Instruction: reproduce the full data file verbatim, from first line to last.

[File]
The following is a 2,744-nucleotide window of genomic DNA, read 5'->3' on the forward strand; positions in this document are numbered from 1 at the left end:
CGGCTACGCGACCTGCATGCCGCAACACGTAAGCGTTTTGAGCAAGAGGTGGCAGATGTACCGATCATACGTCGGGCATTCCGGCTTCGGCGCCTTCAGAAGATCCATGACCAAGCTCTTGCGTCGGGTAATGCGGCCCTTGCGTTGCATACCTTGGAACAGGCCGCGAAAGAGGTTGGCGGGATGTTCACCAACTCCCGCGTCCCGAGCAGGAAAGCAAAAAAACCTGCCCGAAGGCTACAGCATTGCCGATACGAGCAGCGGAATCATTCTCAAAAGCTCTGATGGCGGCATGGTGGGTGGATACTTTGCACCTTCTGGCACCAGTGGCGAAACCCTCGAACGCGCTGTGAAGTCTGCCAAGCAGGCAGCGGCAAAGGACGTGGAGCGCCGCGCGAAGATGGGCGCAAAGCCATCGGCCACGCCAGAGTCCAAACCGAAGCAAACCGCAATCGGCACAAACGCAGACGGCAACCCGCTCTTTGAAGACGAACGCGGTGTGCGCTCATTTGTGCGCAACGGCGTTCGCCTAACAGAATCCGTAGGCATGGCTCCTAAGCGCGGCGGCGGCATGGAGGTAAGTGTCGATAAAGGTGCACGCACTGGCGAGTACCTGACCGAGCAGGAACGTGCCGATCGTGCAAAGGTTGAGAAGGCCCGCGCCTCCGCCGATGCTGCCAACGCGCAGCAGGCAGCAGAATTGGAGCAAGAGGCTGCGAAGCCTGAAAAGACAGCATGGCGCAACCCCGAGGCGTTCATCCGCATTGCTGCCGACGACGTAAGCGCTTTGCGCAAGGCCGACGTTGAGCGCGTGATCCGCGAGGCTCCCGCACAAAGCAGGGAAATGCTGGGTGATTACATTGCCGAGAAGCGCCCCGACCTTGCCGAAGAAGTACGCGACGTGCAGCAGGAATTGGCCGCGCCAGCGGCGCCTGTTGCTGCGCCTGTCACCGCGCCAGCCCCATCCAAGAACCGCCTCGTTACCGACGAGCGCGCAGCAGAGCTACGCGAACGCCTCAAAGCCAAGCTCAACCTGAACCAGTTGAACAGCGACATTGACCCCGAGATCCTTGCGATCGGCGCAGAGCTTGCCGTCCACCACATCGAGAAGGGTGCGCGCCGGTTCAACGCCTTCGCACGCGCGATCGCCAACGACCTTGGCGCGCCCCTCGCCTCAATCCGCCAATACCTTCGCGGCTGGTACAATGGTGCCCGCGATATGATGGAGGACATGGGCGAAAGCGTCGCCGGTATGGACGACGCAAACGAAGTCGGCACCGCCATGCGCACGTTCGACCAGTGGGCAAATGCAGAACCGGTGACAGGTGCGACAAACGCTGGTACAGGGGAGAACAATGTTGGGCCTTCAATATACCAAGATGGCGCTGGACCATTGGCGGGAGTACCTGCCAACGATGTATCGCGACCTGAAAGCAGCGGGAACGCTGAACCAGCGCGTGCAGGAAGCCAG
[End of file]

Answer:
The following is a 2,744-nucleotide window of genomic DNA, read 5'->3' on the forward strand; positions in this document are numbered from 1 at the left end:
CGGCTACGCGACCTGCATGCCGCAACACGTAAGCGTTTTGAGCAAGAGGTGGCAGATGTACCGATCATACGTCGGGCATTCCGGCTTCGGCGCCTTCAGAAGATCCATGACCAAGCTCTTGCGTCGGGTAATGCGGCCCTTGCGTTGCATACCTTGGAACAGGCCGCGAAAGAGGTTGGCGGGATGTTCACCAACTCCCGCGTCCCGAGCAGGAAAGCAAAAAAACCTGCCCGAAGGCTACAGCATTGCCGATACGAGCAGCGGAATCATTCTCAAAAGCTCTGATGGCGGCATGGTGGGTGGATACTTTGCACCTTCTGGCACCAGTGGCGAAACCCTCGAACGCGCTGTGAAGTCTGCCAAGCAGGCAGCGGCAAAGGACGTGGAGCGCCGCGCGAAGATGGGCGCAAAGCCATCGGCCACGCCAGAGTCCAAACCGAAGCAAACCGCAATCGGCACAAACGCAGACGGCAACCCGCTCTTTGAAGACGAACGCGGTGTGCGCTCATTTGTGCGCAACGGCGTTCGCCTAACAGAATCCGTAGGCATGGCTCCTAAGCGCGGCGGCGGCATGGAGGTAAGTGTCGATAAAGGTGCACGCACTGGCGAGTACCTGACCGAGCAGGAACGTGCCGATCGTGCAAAGGTTGAGAAGGCCCGCGCCTCCGCCGATGCTGCCAACGCGCAGCAGGCAGCAGAATTGGAGCAAGAGGCTGCGAAGCCTGAAAAGACAGCATGGCGCAACCCCGAGGCGTTCATCCGCATTGCTGCCGACGACGTAAGCGCTTTGCGCAAGGCCGACGTTGAGCGCGTGATCCGCGAGGCTCCCGCACAAAGCAGGGAAATGCTGGGTGATTACATTGCCGAGAAGCGCCCCGACCTTGCCGAAGAAGTACGCGACGTGCAGCAGGAATTGGCCGCGCCAGCGGCGCCTGTTGCTGCGCCTGTCACCGCGCCAGCCCCATCCAAGAACCGCCTCGTTACCGACGAGCGCGCAGCAGAGCTACGCGAACGCCTCAAAGCCAAGCTCAACCTGAACCAGTTGAACAGCGACATTGACCCCGAGATCCTTGCGATCGGCGCAGAGCTTGCCGTCCACCACATCGAGAAGGGTGCGCGCCGGTTCAACGCCTTCGCACGCGCGATCGCCAACGACCTTGGCGCGCCCCTCGCCTCAATCCGCCAATACCTTCGCGGCTGGTACAATGGTGCCCGCGATATGATGGAGGACATGGGCGAAAGCGTCGCCGGTATGGACGACGCAAACGAAGTCGGCACCGCCATGCGCACGTTCGACCAGTGGGCAAATGCAGAACCGGTGACAGGTGCGACAAACGCTGGTACAGGGGAGAACAATGTTGGGCCTTCAATATACCAAGATGGCGCTGGACCATTGGCGGGAGTACCTGCCAACGATGTATCGCGACCTGAAAGCAGCGGGAACGCTGAACCAGCGCGTGCAGGAAGCCAG